Boarstall People

Sir John Aubrey ; Capability Brown ; Ena Child (née Burrill) ; Charles I ; General Lord Thomas Fairfax ; Mrs. Bertha Jennings-Bramley ; Vivien Leigh ; Edmund Rede ; Prince Rupert ;
Sir John Aubrey

(Copyright Rob Dixon Collection)
(Digital photograph Rob Dixon, taken with Minolta Dimage 7i)

Sir John Aubrey, 6th Baronet, MP for Buckinghamshire, and lived with his first wife at Boarstall. It was they who demolished Boarstall House in 1778 when their only child died. They moved to Dorton House at Dorton, E. of Brill.
Lancelot "Capability" Brown
Capability Brown visited Boarstall twice and charged 15 gns. for his two visits. What work he recommended, if any, is not known.
Charles I
(Copyright Lennox-Boyd Collection)
(Digital photograph Rob Dixon, taken with Minolta Dimage 7i)

Charles I, seen here with his elder son, Charles II, visited Boarstall during the British Civil War, on 28th August, 1645, en route from Wing to Oxford.
General Lord Thomas Fairfax
Parliamentary commander, appointed head of the New Model Army on 21st January 1645.

On 6th June 1645, he attacked Boarstall without success, losing many soldiers.

The following year, in early April, he besieged Boarstall for about 8 weeks, the garrison only surrendering, on 6th June 1646, when they heard that Oxford was about to fall.
Mrs. Jennings-Bramley when a child
(Private collection)
(Digital photograph Rob Dixon, taken with Minolta Dimage 7i)

Bertha Jennings-Bramley (née Larking) rented Boarstall in 1925 because she was looking for a house with a large room for use as a music room. She was responsible for converting it into a house. Until then, it still had the original carriageway running through the centre of the building.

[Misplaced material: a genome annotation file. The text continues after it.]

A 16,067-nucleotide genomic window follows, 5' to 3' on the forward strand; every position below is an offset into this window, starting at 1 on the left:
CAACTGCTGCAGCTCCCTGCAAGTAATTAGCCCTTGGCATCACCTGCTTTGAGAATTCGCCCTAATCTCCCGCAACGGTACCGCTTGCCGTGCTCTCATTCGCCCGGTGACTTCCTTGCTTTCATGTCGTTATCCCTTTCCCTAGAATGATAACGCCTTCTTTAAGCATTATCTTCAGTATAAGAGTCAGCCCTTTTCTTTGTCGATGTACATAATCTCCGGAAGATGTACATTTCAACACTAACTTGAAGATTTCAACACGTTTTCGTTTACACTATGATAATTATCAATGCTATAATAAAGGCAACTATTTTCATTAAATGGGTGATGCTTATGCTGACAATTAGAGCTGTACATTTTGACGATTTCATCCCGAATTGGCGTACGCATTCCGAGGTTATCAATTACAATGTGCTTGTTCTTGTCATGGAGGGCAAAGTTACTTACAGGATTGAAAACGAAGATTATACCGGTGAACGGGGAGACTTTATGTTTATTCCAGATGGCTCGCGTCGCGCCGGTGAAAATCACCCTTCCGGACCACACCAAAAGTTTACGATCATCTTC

Vivien Leigh & Ena Child (née Burrill)
Vivien Leigh and her husband Laurence Olivier were regular visitors to Boarstall when it was let to Miles and Ena Child (Mrs. Child was the actress Ena Burrill). The Oliviers are also believed to have stayed at Boarstall before they purchased Notley Abbey near Long Crendon in 1943. Michael Redgrave also came and they were often to be heard rehearsing.

The window in Boarstall Tower immediately behind Vivien Leigh's head has an opening casement, but this had gone by 1999.
Edmund Rede
In his will dated 7th April 1487, Edmund Rede left directions that he was to be buried in the chapel of the Holy Trinity on the south of the church. The late 15th century altar tomb in the church of St. James, destroyed with the church during the Civil War, and salvaged afterwards, might be his.

Prince Rupert of the Rhine, Duke of Cumberland
(Copyright Rob Dixon Collection)

Prince Rupert was a nephew of Charles I and a cousin of Charles II. He sent orders to the commander of the Royalist garrison at Boarstall on 13th February 1644, instructing him to fortify Boarstall.

He was a fine amateur engraver and introduced the method of mezzotint engraving to this country.